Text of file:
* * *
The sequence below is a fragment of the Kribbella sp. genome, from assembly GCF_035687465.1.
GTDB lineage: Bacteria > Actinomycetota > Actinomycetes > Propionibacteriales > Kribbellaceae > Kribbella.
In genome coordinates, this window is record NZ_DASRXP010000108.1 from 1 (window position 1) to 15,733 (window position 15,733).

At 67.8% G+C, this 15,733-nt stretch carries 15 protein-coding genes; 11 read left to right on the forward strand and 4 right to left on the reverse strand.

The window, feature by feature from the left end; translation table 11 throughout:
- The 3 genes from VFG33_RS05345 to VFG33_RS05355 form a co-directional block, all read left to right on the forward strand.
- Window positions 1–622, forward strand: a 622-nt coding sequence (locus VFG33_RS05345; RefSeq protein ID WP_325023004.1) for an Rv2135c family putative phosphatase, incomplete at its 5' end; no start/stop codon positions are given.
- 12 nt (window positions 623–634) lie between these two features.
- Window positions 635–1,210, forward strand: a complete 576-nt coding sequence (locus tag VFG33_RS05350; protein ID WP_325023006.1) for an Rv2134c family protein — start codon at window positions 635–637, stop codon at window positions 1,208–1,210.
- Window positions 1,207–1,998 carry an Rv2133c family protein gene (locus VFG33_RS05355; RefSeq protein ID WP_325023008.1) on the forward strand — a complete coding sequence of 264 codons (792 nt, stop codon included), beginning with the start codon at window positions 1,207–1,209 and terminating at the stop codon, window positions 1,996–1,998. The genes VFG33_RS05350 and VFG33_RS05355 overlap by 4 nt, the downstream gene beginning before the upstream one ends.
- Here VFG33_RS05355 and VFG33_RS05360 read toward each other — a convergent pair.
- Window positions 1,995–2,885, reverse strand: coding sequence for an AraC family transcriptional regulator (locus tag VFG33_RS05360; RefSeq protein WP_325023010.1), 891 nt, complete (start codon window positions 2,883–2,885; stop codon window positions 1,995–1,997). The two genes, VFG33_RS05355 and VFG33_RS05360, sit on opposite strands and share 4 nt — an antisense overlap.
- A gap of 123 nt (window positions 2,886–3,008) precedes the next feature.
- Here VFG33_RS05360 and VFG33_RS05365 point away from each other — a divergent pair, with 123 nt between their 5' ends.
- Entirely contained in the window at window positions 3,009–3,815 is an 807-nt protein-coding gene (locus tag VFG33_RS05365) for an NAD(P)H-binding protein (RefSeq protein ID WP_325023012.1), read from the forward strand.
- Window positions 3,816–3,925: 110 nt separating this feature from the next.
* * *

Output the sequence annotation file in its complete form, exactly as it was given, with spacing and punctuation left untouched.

The sequence below is a fragment of the Kribbella sp. genome, from assembly GCF_035687465.1.
GTDB lineage: Bacteria > Actinomycetota > Actinomycetes > Propionibacteriales > Kribbellaceae > Kribbella.
In genome coordinates, this window is record NZ_DASRXP010000108.1 from 1 (window position 1) to 15,733 (window position 15,733).

At 67.8% G+C, this 15,733-nt stretch carries 15 protein-coding genes; 11 read left to right on the forward strand and 4 right to left on the reverse strand.

The window, feature by feature from the left end; translation table 11 throughout:
- The 3 genes from VFG33_RS05345 to VFG33_RS05355 form a co-directional block, all read left to right on the forward strand.
- Window positions 1–622, forward strand: a 622-nt coding sequence (locus VFG33_RS05345; RefSeq protein ID WP_325023004.1) for an Rv2135c family putative phosphatase, incomplete at its 5' end; no start/stop codon positions are given.
- 12 nt (window positions 623–634) lie between these two features.
- Window positions 635–1,210, forward strand: a complete 576-nt coding sequence (locus tag VFG33_RS05350; protein ID WP_325023006.1) for an Rv2134c family protein — start codon at window positions 635–637, stop codon at window positions 1,208–1,210.
- Window positions 1,207–1,998 carry an Rv2133c family protein gene (locus VFG33_RS05355; RefSeq protein ID WP_325023008.1) on the forward strand — a complete coding sequence of 264 codons (792 nt, stop codon included), beginning with the start codon at window positions 1,207–1,209 and terminating at the stop codon, window positions 1,996–1,998. The genes VFG33_RS05350 and VFG33_RS05355 overlap by 4 nt, the downstream gene beginning before the upstream one ends.
- Here VFG33_RS05355 and VFG33_RS05360 read toward each other — a convergent pair.
- Window positions 1,995–2,885, reverse strand: coding sequence for an AraC family transcriptional regulator (locus tag VFG33_RS05360; RefSeq protein WP_325023010.1), 891 nt, complete (start codon window positions 2,883–2,885; stop codon window positions 1,995–1,997). The two genes, VFG33_RS05355 and VFG33_RS05360, sit on opposite strands and share 4 nt — an antisense overlap.
- A gap of 123 nt (window positions 2,886–3,008) precedes the next feature.
- Here VFG33_RS05360 and VFG33_RS05365 point away from each other — a divergent pair, with 123 nt between their 5' ends.
- Entirely contained in the window at window positions 3,009–3,815 is an 807-nt protein-coding gene (locus tag VFG33_RS05365) for an NAD(P)H-binding protein (RefSeq protein ID WP_325023012.1), read from the forward strand.
- Window positions 3,816–3,925: 110 nt separating this feature from the next.